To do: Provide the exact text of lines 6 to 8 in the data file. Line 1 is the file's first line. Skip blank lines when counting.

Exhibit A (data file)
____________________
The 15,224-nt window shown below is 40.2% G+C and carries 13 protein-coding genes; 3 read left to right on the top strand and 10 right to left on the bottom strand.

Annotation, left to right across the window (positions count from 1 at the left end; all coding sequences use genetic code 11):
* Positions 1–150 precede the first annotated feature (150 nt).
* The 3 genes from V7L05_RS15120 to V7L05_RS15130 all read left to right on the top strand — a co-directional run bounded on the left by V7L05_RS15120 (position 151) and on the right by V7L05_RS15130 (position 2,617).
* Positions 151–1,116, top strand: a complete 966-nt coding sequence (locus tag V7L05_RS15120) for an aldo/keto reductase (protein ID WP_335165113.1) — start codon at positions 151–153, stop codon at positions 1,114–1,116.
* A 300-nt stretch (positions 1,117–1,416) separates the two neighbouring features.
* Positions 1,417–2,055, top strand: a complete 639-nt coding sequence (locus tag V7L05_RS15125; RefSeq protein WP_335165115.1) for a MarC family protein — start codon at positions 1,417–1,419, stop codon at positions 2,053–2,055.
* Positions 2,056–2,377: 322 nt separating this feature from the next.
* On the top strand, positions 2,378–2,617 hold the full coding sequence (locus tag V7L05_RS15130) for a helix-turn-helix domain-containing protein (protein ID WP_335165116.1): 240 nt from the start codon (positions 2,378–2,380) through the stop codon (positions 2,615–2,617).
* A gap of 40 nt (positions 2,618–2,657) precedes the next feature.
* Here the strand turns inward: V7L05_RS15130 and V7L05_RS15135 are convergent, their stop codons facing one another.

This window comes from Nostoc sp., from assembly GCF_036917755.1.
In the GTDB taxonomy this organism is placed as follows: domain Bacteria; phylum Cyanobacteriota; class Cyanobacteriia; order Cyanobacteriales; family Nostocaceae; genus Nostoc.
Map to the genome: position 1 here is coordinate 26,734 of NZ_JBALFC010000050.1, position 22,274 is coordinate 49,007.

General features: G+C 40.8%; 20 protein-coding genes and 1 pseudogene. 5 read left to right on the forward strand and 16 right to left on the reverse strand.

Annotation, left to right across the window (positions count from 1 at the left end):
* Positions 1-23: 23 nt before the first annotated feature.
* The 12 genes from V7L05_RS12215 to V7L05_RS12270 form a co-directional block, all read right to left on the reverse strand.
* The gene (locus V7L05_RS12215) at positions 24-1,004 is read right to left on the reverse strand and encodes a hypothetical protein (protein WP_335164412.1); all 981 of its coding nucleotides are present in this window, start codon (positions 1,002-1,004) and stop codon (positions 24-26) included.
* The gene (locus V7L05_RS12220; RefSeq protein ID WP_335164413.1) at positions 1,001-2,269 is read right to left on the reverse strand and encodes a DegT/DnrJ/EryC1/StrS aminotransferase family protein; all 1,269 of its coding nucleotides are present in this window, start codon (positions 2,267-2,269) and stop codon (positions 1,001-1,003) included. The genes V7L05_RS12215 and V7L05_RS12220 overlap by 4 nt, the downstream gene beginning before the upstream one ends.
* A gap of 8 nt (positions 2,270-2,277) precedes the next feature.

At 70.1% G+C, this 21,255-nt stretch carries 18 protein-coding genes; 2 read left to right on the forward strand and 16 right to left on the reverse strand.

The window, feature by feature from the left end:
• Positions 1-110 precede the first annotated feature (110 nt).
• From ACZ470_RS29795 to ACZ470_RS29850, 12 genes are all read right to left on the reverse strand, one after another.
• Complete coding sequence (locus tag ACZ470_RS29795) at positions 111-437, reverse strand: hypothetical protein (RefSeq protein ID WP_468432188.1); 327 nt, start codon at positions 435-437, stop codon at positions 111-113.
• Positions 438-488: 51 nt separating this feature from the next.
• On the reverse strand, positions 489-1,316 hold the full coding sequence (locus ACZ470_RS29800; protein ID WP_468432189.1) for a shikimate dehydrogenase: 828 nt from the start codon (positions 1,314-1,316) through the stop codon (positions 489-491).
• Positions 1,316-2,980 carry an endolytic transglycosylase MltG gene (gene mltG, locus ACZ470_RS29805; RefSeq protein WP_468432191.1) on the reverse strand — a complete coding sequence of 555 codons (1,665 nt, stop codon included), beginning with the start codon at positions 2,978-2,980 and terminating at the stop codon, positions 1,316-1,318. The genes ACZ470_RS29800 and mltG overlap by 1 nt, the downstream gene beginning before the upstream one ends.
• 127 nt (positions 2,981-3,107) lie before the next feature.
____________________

* A 300-nt stretch (positions 1,117–1,416) separates the two neighbouring features.
* Positions 1,417–2,055, top strand: a complete 639-nt coding sequence (locus tag V7L05_RS15125; RefSeq protein WP_335165115.1) for a MarC family protein — start codon at positions 1,417–1,419, stop codon at positions 2,053–2,055.
* Positions 2,056–2,377: 322 nt separating this feature from the next.